History

In 1792 the Spanish first sighted Point Roberts and called it Zepeda Island. When close scrutiny revealed the Fraser River delta joined the “Island” to the mainland on the north, they charted it as Punta Zepeda. That summer, Captain George Vancouver gave the area its present name in honor of his friend, Captain Henry Roberts.

The large Indian population, dating prior to 500 B.C., called the area Teeltenem. Their many middens provided a wealth of information for anthropologists and archaeologists from many countries.

Point Roberts is separated from the rest of Whatcom County, Washington by a portion of British Columbia’s lower mainland and is generally accessible by land only by a 23 mile drive through Canada from Blaine. If it were not for this connection to British Columbia, it would very likely be considered one of the San Juan Islands.

A first glance at the map often inspires the comment that “The Point” became a U.S. Territory through error or oversight. This was not the case. After years of joint occupation of the disputed area between the Columbia River and Alaska known as the Oregon Territory, James K. Polk was elected president of the United States on the campaign slogan “Fifty-Four Forty or Fight”.

While his government asserted that the title of America to the entire territory unquestionable, Polk and his secretary, James Buchanan made a definite offer of a boundary at 49 degrees with the line straight across Vancouver Island, with no commercial privilege to be granted to the British south of the line, with the exception of free ports on the Island. This offer was rejected and withdrawn.

On April 18, 1846, notice was forwarded to London that the U.S. Congress had adopted a joint resolution abrogating the treaty of 1827 which provided for joint occupancy.

The British emissary, Richard Packenham, had previously been advised that the last concession which could be expected of America was in bending the boundary at 49 degrees around the lower end of Vancouver Island. The English had come to look upon Fort Victoria as the future center of their settlements on the coast and were willing to give up territory on the mainland to keep Vancouver Island.

In June, 1848, Lord Aberdeen, British Foreign Secretary, proposed a treaty making the 49th parallel the boundary to the sea giving England the whole of Vancouver Island. The treaty was concluded on June 15,1855.

Point Roberts provided a natural stopover for gold seekers headed north along the Fraser River during the gold rush of 1858, as they arrived by small boats and canoes from Victoria and New Whatcom, which is now Bellingham. A “swinging” business center mushroomed to accommodate the travelers.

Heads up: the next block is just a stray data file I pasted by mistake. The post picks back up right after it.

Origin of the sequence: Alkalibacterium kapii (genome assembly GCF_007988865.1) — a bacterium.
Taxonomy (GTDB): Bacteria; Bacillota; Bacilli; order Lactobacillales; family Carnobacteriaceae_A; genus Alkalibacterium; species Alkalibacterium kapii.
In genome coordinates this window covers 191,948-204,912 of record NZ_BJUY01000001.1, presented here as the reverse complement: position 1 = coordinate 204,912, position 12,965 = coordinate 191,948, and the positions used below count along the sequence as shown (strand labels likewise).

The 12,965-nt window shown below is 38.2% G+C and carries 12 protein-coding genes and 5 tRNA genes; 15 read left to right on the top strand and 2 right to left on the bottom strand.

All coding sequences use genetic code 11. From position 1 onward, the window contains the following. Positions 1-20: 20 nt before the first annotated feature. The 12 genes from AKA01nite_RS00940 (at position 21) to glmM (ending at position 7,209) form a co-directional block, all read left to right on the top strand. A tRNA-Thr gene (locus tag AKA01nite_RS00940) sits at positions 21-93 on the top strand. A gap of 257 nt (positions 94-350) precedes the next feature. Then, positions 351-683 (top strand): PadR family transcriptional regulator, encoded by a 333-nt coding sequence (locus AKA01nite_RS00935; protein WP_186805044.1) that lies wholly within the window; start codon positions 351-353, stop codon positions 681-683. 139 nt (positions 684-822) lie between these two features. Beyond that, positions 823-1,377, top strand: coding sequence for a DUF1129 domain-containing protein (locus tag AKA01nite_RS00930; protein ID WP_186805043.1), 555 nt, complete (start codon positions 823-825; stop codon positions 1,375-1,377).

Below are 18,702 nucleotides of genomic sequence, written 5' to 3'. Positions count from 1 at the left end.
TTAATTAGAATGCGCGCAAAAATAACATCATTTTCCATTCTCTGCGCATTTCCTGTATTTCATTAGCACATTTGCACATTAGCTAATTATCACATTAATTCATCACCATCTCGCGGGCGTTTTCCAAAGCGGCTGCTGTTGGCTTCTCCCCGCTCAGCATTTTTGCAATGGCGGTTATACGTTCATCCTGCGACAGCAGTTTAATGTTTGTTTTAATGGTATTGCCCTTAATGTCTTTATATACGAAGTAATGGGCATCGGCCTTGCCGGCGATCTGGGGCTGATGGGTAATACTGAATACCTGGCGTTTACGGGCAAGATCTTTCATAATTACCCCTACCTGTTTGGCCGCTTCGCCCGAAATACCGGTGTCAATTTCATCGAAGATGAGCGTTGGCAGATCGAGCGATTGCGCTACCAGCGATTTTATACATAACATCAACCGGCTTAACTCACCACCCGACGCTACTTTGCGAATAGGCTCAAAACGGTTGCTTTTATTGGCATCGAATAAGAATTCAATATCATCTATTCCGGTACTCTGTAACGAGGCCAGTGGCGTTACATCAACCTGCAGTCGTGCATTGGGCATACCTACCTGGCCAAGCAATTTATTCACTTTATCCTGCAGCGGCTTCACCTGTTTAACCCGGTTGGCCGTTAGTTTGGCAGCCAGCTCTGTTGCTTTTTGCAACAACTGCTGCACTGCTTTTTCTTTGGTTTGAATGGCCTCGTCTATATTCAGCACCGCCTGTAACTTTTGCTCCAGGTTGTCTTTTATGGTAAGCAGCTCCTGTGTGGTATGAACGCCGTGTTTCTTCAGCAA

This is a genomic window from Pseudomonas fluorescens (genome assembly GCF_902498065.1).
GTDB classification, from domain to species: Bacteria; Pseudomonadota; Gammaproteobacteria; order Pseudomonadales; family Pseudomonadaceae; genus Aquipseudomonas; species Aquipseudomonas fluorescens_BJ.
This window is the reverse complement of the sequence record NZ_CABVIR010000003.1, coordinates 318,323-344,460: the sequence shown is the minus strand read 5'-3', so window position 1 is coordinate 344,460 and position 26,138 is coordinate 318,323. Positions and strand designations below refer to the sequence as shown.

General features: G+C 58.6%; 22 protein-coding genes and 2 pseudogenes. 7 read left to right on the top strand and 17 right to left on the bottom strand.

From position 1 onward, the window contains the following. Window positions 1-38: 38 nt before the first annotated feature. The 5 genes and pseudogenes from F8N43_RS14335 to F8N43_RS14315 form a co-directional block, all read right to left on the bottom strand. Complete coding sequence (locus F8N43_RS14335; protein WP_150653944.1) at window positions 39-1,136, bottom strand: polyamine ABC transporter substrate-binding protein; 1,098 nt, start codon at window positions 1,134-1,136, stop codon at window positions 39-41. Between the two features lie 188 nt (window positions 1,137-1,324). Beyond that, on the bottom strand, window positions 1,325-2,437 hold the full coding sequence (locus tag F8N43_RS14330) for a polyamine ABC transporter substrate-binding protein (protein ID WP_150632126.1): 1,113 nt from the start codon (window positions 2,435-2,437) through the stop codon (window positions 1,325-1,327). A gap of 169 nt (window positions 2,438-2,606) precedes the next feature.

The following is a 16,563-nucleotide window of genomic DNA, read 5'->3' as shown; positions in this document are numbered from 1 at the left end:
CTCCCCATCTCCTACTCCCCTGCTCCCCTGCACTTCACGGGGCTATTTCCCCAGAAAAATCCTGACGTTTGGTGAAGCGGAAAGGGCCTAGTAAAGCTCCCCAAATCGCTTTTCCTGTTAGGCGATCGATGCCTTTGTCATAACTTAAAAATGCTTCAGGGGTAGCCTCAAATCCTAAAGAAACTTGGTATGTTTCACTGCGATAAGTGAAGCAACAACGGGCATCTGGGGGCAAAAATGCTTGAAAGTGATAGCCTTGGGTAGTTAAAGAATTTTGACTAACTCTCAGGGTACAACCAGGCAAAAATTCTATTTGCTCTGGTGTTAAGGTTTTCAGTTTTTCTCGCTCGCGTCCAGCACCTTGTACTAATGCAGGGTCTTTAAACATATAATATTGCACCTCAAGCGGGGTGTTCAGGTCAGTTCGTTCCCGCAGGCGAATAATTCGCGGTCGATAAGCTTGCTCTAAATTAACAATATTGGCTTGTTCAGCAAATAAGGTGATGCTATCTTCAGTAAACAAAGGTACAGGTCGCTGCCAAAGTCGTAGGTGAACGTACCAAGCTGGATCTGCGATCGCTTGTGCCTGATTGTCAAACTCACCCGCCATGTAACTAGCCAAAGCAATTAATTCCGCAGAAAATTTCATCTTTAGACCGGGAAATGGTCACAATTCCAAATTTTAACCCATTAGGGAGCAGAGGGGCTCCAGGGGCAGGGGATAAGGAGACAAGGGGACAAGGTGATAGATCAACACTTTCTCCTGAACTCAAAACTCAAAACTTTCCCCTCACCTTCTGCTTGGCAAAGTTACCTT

After the colorful era of the gold rush faded, “The Point” was made a military reserve so no permanent settlers could make it their home. It became a popular and practical hiding place for smugglers and renegades.

In 1894, a colony of Icelandic families migrated from Victoria and settled in the area. These hardy pioneers cleared farmland from the forest and hewed logs for homes. To obtain mail or supplies meant a seven mile walk to Ladner, B.C.

Early in the 1900′s the military reservation was canceled, and President Theodore Roosevelt extended homestead rights to the settlers, who previously had enjoyed only “squatters’ rights”.

They continued to farm and fish in the area. Fishtraps and canneries were developed to take advantage of the Fraser River salmon run. The waters around Point Roberts still provide an estimated several million dollars worth of salmon annually. Both commercial and sports fishing boats frequent the area.

Long sandy beaches, sunny climate, and the aura of tranquility soon attracted Canadians who built summer cottages, even though they had to travel either by way of New Westminster or the old Ladner Ferry.

In May of 1959, the opening of the Deas Island Tunnel under the Fraser River shortened the trip to Vancouver to less than a half hour. More weekend visitors decided to build cottages and become “summer people”, swelling the area’s population during the summer.

Observing that their ‘summer camps” were within the same commuting area as Tsawwassen, they came to spend more and more time at Point Roberts, and less and less in the city. As a result. the trend during recent years has been toward year ’round residency, and much subdivision has taken place as more permanent homes have been built.